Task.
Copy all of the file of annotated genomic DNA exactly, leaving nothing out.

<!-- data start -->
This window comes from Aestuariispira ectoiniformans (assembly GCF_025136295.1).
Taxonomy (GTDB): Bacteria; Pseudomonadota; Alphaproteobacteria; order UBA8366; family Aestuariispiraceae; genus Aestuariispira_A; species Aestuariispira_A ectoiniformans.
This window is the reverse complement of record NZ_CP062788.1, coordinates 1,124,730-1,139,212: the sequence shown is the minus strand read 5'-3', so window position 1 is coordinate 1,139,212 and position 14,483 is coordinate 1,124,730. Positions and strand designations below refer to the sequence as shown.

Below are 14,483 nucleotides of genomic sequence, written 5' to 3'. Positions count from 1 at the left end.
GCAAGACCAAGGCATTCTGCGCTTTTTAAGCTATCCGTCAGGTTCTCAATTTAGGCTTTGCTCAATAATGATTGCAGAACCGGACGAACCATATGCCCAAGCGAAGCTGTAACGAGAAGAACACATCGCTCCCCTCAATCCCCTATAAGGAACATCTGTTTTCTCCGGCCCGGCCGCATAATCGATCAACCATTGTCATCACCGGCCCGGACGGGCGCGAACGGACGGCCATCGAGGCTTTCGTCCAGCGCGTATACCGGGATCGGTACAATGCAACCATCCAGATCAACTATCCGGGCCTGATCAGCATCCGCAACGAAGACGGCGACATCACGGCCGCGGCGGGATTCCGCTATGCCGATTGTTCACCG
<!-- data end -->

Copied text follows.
This window comes from Aestuariispira ectoiniformans (assembly GCF_025136295.1).
Taxonomy (GTDB): Bacteria; Pseudomonadota; Alphaproteobacteria; order UBA8366; family Aestuariispiraceae; genus Aestuariispira_A; species Aestuariispira_A ectoiniformans.
This window is the reverse complement of record NZ_CP062788.1, coordinates 1,124,730-1,139,212: the sequence shown is the minus strand read 5'-3', so window position 1 is coordinate 1,139,212 and position 14,483 is coordinate 1,124,730. Positions and strand designations below refer to the sequence as shown.

Below are 14,483 nucleotides of genomic sequence, written 5' to 3'. Positions count from 1 at the left end.
GCAAGACCAAGGCATTCTGCGCTTTTTAAGCTATCCGTCAGGTTCTCAATTTAGGCTTTGCTCAATAATGATTGCAGAACCGGACGAACCATATGCCCAAGCGAAGCTGTAACGAGAAGAACACATCGCTCCCCTCAATCCCCTATAAGGAACATCTGTTTTCTCCGGCCCGGCCGCATAATCGATCAACCATTGTCATCACCGGCCCGGACGGGCGCGAACGGACGGCCATCGAGGCTTTCGTCCAGCGCGTATACCGGGATCGGTACAATGCAACCATCCAGATCAACTATCCGGGCCTGATCAGCATCCGCAACGAAGACGGCGACATCACGGCCGCGGCGGGATTCCGCTATGCCGATTGTTCACCG